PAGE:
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Kovacevic: Comings, goings on busy day

ASSOCIATED PRESS
Erik Bedard went 7-14 with a 5.07 ERA this season before the Pirates released him Tuesday. (AP)

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By Dejan Kovacevic
Wednesday, Aug. 29, 2012
 

You know it'll be one of those days in the sports news biz when it starts the way Tuesday did ...

12:34 a.m.: Email alert dings. It's from a source I've trusted a long time, and it's just two words: "Bedard released."

Wow. He's been awful, but I didn't see that coming.

Kind of late. No point trying to call anyone to confirm.

8:56 a.m.: The Pirates dispatch, also by email, that they've "unconditionally released LHP Erik Bedard."

First thought: Need a coffee.

Second thought: Bedard has stunk for so long — 7-14, 5.07 ERA — it's surprising he stayed in the rotation as long as he did.

Third thought: Of the 16 free agents Neal Huntington has signed for $750,000 or more, an astounding 10 — Byung-Hyun Kim, Ramon Vazquez, Eric Hinske, Craig Monroe, Ryan Church, Bobby Crosby, Lyle Overbay, Matt Diaz, Nate McLouth and now Bedard — were released or dumped in negligible midseason trades.

Fourth thought: Coffee. Now.

10:47 a.m.: Initial word tweets out - then keeps tweeting to the point the laptop sounds like an aviary - that Mike Wallace is in town and headed to the Steelers' complex.

Within minutes, a dozen reporters stake out the entrance to the players' lot. An ESPN producer in a candy-striped shirt goes further, a block up the road, presumably in search of the hot exclusive. He even steps into the path of passing vehicles to see which might be Wallace.

Finally caffeinated, I wonder: Is Wallace even among this team's best handful of players?

Nope. I can come up with six better, easy: Ben Roethlisberger, Troy Polamalu, James Harrison, LaMarr Woodley, Maurkice Pouncey and, yeah, another wide receiver, Antonio Brown.

But this is Pittsburgh, so ...

11:41 a.m.: Wallace arrives alone, piloting a white Range Rover. As he steps out, decked out in Miami Heat gear — was he taking his talents to South Beach or the South Side? — he is escorted by a security officer and team media relations man.

If he'd blown off a fifth week of work, maybe he'd have gotten a motorcade.

11:55 a.m.: All of us, even the candy-stripe guy, get beaten for the exclusive. Harrison uses his iPhone to interview Wallace and tweets it out.

Safe to say No. 92 hits harder in the field than with his questions.

The icebreaker: "We want to know how it feels to be back, you know what I'm sayin'?"

12:21 p.m.: Harrison's assessment of his journalistic work: "All I know is I beat y'all."

Time to head over to PNC ...

1:14: Car radio has word out of New York that the NHL and its players' union can barely look at each other, let alone have talks.

Honestly, people. Mess with my two trips to Winnipeg, and the elbows will be high.

3:10: The Pirates' clubhouse opens, and Bedard's stall is as clean as the bases after he gives up a homer. But unlike some trades that prompt teammates to chirp or light candles, this gets about as much reaction as the lost-in-space Bedard might have given it himself.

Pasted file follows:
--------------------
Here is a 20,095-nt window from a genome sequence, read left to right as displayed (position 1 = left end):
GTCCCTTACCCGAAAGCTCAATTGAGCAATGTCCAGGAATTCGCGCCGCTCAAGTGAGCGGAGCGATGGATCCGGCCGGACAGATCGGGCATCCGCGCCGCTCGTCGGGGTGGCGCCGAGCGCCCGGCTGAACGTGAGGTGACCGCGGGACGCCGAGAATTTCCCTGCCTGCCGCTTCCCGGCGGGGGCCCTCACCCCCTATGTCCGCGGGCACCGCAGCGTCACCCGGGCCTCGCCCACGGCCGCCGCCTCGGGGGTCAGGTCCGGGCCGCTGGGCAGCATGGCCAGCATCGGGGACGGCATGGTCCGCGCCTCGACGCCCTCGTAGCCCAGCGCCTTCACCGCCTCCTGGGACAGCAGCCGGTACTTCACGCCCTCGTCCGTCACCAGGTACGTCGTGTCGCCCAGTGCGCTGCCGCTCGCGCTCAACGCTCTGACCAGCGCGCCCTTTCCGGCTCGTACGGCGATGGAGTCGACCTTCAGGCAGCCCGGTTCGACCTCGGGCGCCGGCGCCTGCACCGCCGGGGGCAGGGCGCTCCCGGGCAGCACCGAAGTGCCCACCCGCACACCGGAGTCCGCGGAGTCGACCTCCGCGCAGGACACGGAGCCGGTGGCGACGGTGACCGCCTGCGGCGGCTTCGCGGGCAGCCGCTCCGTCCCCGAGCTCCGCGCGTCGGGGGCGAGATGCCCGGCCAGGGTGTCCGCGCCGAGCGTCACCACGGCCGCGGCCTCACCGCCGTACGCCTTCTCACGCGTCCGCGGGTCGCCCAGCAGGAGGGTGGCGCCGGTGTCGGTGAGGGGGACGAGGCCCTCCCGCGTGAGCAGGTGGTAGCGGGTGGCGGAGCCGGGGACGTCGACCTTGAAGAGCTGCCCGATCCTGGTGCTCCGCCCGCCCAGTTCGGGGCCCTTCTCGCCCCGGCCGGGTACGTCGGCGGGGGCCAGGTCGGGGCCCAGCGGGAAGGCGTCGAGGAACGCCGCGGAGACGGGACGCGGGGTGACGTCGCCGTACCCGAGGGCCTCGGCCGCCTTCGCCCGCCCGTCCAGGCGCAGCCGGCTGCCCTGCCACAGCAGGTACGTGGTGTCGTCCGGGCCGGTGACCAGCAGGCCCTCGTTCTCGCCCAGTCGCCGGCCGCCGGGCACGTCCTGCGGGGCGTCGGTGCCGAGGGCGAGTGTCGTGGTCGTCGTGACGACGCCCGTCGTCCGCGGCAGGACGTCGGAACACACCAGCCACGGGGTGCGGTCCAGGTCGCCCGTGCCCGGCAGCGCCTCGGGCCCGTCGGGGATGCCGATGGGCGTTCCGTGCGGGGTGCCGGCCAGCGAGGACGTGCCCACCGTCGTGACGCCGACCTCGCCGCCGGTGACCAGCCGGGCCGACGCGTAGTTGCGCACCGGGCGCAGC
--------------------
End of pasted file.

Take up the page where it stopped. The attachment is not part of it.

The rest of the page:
"Erik was quiet, but he was a competitor," closer Joel Hanrahan says. "I wish him well."

Oh, Bedard will do fine. He'll get $1.19 million to do nothing the next five weeks.

3:14: Infielder Chase d'Arnaud claims a stall in another corner. He's the latest of a Mendoza-line parade marching from Indianapolis, his average at .247 even after a two-week tear.

A middle infielder is needed with Neil Walker out, but man, is solid bench help that rare?

The Pirates' reserve bats this year: Gaby Sanchez (.250), Drew Sutton (.243), Josh Harrison (.238), Alex Presley (.234), Casey McGehee (.230), Matt Hague (.229), Jordy Mercer (.208), Yamaico Navarro (.160), McLouth (.140), Gorkys Hernandez (.083) and still-hitless Jeff Clement.

4:51: Time to check the phone for updates from the South Side, where Wallace offers no regrets: "Nah, that's the past. ... Whatever I do, that's what I did."

Say what?

Was he trying to defuse tension or confuse tenses?

7:05: First pitch between the Pirates and Cardinals. In the press box are a few of those ESPN types, presumably having used GPS to find PNC. They'll air the series finale Wednesday.

Unlike at the Steelers' place, that's quite a novelty.

"Hey, Pedro Gomez! ESPN Deportes!" shouts Rod Barajas in an exaggerated Spanish accent.

Poor Pedro turns beet red.

Bedard would have howled.

8:43: Another Pedro, Alvarez, mashes the longest home run by any Pirate at PNC, one of two monsters on the night.

"I just wanted to put good wood on it," Alvarez said.

Right. And Josh Harrison just wanted to politely nudge Yadier Molina out of his way.

9:35: Pirates 9, Cardinals 0.

It was out of nowhere, one of their finest games, speared by Alvarez and a suddenly smooth-again James McDonald.

9:48: Clint Hurdle, as only he can, sums it up with perspective: "It's the most important game we'll play all day."

He then walks out of the room.

9:55: The stadium empty, the main bank of lights blinks off.

But the lights on this stubborn season remain flickering, no matter the house-on-fire abandoning of this team by the city, as seen with only 17,492 on hand for this one?

How many will show up when PNC is lit up again, partly by the rare glare of the national spotlight, partly by the weight of the biggest baseball game in these parts in two decades?

The next 24 hours loom even larger than these.

 

 
 


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